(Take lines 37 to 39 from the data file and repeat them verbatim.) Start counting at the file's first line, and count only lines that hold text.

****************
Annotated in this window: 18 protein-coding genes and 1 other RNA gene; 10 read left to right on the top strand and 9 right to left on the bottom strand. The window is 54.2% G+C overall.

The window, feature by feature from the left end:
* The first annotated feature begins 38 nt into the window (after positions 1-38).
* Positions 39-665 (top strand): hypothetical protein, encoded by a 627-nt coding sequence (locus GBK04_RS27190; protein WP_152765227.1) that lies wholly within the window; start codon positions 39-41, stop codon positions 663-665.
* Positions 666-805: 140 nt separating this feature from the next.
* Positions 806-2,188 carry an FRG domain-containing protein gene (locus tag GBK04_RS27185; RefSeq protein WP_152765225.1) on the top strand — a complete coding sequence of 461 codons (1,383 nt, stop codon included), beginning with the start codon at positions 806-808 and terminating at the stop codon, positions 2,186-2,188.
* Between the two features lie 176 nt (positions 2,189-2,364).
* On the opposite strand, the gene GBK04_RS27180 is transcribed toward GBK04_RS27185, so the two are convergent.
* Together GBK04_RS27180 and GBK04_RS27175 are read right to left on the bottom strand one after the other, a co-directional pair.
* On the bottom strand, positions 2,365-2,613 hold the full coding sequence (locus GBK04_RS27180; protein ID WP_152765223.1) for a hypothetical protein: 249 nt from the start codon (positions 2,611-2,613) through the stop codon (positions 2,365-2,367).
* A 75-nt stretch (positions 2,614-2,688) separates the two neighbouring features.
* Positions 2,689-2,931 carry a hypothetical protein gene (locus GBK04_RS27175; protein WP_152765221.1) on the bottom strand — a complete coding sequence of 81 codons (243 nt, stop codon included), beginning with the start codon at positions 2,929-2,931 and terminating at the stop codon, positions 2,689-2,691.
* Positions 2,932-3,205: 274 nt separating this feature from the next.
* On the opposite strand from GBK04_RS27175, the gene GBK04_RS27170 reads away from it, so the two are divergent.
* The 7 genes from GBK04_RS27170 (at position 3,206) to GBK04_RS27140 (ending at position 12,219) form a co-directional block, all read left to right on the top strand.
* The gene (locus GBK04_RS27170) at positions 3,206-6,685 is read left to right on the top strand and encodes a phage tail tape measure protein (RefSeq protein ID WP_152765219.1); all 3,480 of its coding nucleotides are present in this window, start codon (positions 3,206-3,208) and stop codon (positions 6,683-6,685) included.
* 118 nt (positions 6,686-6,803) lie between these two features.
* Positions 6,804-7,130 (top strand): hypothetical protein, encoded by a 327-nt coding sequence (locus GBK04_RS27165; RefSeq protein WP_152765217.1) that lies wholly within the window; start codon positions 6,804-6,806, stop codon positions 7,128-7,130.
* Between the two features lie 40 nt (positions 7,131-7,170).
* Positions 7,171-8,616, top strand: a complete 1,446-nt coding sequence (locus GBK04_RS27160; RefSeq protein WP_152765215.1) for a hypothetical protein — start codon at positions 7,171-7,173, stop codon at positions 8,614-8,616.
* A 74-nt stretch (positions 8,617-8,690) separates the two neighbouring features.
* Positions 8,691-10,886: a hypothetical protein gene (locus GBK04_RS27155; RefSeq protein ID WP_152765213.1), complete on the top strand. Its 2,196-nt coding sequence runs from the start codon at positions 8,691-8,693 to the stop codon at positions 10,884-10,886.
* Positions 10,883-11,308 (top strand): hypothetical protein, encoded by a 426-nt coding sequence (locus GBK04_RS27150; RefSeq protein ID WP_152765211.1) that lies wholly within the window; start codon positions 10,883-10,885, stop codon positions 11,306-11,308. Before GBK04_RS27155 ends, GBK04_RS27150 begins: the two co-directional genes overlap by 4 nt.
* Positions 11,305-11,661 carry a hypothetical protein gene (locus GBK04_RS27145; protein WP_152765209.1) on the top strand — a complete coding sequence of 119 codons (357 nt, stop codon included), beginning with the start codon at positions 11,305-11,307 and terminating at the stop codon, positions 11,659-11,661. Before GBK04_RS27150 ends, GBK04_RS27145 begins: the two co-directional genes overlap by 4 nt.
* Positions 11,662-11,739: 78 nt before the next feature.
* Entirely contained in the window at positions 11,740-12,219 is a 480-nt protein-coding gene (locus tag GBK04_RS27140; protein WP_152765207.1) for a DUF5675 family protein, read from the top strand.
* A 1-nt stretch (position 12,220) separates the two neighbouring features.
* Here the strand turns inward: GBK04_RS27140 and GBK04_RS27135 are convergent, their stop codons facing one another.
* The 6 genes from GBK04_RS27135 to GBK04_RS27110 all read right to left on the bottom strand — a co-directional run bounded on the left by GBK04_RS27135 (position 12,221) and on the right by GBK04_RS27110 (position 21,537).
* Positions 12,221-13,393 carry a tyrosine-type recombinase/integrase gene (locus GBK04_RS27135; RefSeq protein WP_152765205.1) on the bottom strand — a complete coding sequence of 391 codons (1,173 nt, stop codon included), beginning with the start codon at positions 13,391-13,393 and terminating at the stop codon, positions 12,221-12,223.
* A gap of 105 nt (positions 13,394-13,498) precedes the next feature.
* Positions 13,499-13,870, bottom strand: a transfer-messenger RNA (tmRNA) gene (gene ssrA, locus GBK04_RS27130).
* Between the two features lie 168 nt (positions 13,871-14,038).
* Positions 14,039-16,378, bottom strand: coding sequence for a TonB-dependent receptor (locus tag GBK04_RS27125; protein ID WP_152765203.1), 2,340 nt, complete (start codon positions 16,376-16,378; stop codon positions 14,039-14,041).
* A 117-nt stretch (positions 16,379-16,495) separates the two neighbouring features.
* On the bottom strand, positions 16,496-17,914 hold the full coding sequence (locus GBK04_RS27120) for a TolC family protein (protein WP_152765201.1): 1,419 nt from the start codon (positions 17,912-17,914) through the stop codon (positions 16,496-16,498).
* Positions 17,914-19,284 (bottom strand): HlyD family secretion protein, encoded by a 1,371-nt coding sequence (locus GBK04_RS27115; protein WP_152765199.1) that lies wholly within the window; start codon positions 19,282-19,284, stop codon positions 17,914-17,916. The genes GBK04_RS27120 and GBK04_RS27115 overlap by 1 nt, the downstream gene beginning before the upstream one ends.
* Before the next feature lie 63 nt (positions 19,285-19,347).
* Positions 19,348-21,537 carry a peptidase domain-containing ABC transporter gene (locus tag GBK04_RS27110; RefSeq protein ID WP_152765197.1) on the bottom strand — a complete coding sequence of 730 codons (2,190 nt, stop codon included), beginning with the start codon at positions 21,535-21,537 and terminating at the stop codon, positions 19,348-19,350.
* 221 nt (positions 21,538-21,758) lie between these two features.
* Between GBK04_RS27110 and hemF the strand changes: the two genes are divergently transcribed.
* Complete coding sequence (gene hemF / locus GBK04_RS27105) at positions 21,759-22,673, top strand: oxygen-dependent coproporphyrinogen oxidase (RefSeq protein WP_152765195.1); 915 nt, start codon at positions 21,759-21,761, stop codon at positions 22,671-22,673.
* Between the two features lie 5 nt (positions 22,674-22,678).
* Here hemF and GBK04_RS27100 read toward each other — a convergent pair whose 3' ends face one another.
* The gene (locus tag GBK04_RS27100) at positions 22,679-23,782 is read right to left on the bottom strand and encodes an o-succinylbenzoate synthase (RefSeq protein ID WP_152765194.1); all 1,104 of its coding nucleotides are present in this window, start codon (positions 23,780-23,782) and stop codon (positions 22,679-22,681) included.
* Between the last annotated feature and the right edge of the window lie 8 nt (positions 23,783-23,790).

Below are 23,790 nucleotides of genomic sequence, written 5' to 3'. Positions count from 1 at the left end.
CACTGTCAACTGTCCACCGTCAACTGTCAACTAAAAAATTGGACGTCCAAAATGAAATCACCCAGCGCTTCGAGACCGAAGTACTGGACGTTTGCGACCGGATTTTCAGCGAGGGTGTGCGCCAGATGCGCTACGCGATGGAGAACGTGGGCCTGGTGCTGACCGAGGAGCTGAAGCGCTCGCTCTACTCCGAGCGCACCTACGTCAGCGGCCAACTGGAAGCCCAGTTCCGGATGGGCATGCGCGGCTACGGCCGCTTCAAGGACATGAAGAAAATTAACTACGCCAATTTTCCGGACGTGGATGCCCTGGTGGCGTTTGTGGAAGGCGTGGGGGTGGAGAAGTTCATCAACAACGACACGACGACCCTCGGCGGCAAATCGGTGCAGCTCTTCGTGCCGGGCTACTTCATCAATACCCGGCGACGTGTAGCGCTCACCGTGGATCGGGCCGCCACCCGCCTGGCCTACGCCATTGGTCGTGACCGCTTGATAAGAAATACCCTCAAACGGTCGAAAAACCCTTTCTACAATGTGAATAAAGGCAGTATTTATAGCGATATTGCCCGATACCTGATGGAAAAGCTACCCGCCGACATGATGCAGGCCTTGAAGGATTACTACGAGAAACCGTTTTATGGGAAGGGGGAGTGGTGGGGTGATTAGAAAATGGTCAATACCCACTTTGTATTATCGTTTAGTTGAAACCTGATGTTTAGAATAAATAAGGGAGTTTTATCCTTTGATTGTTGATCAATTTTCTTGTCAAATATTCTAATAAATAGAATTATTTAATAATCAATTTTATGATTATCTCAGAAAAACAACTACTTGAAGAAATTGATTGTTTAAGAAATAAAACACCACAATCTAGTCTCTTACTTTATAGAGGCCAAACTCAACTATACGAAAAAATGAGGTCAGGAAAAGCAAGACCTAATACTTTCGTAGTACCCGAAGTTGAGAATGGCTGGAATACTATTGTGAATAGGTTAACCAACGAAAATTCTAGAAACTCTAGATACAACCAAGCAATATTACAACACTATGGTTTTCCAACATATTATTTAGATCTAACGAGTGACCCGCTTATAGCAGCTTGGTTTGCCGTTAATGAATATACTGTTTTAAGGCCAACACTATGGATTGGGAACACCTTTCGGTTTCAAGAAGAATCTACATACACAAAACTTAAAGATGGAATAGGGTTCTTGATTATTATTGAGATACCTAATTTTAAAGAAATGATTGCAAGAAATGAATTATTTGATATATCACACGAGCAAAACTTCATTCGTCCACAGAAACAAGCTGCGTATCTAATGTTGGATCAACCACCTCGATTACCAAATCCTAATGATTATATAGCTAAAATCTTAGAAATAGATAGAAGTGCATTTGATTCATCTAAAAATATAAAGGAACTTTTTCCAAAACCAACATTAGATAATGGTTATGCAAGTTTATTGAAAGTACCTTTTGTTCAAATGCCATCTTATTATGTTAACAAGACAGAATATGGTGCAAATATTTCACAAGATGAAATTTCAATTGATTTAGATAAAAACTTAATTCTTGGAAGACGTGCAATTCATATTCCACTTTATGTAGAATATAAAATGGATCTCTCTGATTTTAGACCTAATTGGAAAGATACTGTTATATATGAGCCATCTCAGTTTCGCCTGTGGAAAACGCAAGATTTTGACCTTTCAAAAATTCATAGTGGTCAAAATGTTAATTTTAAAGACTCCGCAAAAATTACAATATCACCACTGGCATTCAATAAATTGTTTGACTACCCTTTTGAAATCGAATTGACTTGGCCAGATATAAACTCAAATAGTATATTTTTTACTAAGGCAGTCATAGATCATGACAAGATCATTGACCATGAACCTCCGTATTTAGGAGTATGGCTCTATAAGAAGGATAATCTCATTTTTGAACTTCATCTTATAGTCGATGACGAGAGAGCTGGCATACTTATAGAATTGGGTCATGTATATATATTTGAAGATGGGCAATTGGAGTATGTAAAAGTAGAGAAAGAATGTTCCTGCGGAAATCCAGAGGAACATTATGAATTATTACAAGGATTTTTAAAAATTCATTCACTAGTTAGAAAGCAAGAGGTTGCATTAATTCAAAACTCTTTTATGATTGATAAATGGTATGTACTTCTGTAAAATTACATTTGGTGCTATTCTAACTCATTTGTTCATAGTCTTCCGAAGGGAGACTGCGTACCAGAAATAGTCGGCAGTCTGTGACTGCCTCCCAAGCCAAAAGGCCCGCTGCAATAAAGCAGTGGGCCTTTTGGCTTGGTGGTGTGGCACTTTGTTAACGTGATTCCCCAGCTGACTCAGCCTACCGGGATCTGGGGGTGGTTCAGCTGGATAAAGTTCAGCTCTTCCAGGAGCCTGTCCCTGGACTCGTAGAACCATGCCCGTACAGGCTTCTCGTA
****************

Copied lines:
* Positions 17,914-19,284 (bottom strand): HlyD family secretion protein, encoded by a 1,371-nt coding sequence (locus GBK04_RS27115; protein WP_152765199.1) that lies wholly within the window; start codon positions 19,282-19,284, stop codon positions 17,914-17,916. The genes GBK04_RS27120 and GBK04_RS27115 overlap by 1 nt, the downstream gene beginning before the upstream one ends.
* Before the next feature lie 63 nt (positions 19,285-19,347).
* Positions 19,348-21,537 carry a peptidase domain-containing ABC transporter gene (locus tag GBK04_RS27110; RefSeq protein ID WP_152765197.1) on the bottom strand — a complete coding sequence of 730 codons (2,190 nt, stop codon included), beginning with the start codon at positions 21,535-21,537 and terminating at the stop codon, positions 19,348-19,350.